They say that people who live in glass houses shouldn’t throw stones. But if you stay inside a plastic bottle classroom during a tropical storm, it shouldn’t be a problem. More than three years after it was built and dozens of tropical storms after (including Typhoon Haiyan), the first classroom in Asia made of plastic bottles still stands proud.
The structure stands inside the compound of the Dalubhasaan ng Lungsod ng San Pablo in Laguna province in the Philippines. It took hundreds of plastic bottles to build back in December 2010.
The project was a joint project of the Laguna provincial government and architect Illac Diaz. Diaz, a former actor and model, said on why he thought of using plastic bottles in building a classroom, “instead of burying them as garbage under the ground, we thought of making them rise as buildings”.
Since then, the structure has weathered dozens of storms. On average, the Philippines is hit by 19 storms annually, with Laguna, where the classroom stands, receiving the bulk of them. Among the storms which the structure withstood was the deadly Typhoon Haiyan that hit the country late last year.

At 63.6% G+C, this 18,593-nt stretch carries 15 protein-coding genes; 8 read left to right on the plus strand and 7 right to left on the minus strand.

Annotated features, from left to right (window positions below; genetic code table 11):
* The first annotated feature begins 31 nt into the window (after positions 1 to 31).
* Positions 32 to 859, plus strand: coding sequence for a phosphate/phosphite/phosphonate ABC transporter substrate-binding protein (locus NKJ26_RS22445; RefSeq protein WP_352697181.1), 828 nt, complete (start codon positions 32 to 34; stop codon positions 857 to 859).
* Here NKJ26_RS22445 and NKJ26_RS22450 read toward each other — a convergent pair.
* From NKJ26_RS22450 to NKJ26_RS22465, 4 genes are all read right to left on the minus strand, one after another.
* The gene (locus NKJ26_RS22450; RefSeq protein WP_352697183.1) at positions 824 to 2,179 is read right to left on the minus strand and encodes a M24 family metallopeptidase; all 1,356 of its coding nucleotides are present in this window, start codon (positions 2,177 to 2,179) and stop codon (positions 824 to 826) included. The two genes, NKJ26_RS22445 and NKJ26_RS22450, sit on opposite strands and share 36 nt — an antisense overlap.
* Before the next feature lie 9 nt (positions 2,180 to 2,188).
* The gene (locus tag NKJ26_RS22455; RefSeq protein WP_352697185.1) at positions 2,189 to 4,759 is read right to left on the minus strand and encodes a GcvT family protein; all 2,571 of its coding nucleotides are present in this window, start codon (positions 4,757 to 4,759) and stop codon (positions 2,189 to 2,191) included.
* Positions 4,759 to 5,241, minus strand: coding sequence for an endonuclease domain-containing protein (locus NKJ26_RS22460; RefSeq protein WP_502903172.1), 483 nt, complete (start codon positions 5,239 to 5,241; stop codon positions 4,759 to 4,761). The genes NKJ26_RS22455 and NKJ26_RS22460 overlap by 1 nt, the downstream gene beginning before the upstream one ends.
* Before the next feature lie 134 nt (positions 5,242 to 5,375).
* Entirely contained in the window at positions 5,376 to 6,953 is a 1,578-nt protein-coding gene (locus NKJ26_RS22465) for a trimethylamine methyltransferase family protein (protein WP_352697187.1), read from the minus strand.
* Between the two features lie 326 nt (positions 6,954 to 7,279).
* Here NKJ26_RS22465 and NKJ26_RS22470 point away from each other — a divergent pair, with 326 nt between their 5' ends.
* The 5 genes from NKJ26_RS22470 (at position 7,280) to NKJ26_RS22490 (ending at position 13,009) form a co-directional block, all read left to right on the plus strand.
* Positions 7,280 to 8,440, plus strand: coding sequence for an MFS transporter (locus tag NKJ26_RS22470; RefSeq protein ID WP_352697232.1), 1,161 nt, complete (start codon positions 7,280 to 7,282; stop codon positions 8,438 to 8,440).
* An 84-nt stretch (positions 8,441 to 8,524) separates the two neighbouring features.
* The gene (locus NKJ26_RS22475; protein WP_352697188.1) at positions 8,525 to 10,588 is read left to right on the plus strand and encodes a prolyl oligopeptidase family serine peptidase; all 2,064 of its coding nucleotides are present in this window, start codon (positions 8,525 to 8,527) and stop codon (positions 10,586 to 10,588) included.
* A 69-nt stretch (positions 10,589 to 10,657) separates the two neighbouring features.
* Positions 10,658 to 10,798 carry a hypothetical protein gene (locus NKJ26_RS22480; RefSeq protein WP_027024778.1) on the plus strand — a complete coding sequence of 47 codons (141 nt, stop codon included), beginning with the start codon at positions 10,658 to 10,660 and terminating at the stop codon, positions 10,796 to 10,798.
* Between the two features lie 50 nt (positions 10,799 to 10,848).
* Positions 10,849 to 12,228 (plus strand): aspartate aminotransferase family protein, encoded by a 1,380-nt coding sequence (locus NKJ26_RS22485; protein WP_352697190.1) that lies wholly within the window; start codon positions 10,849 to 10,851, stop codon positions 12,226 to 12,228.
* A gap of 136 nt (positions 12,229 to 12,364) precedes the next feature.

The construction of plastic bottle structures is a bit tedious because cement and sand is put inside each plastic bottle. After this, bottles are cemented together. As a result, it takes longer to make a plastic bottle classroom than a concrete one. However, based on tests, the material is stronger than hollow blocks.
The construction technique was based on what the Spaniards used in erecting the hundreds of century old churches dotting the country. With such a technique now available for building construction, probably is probably the best time to get stoned on recycling.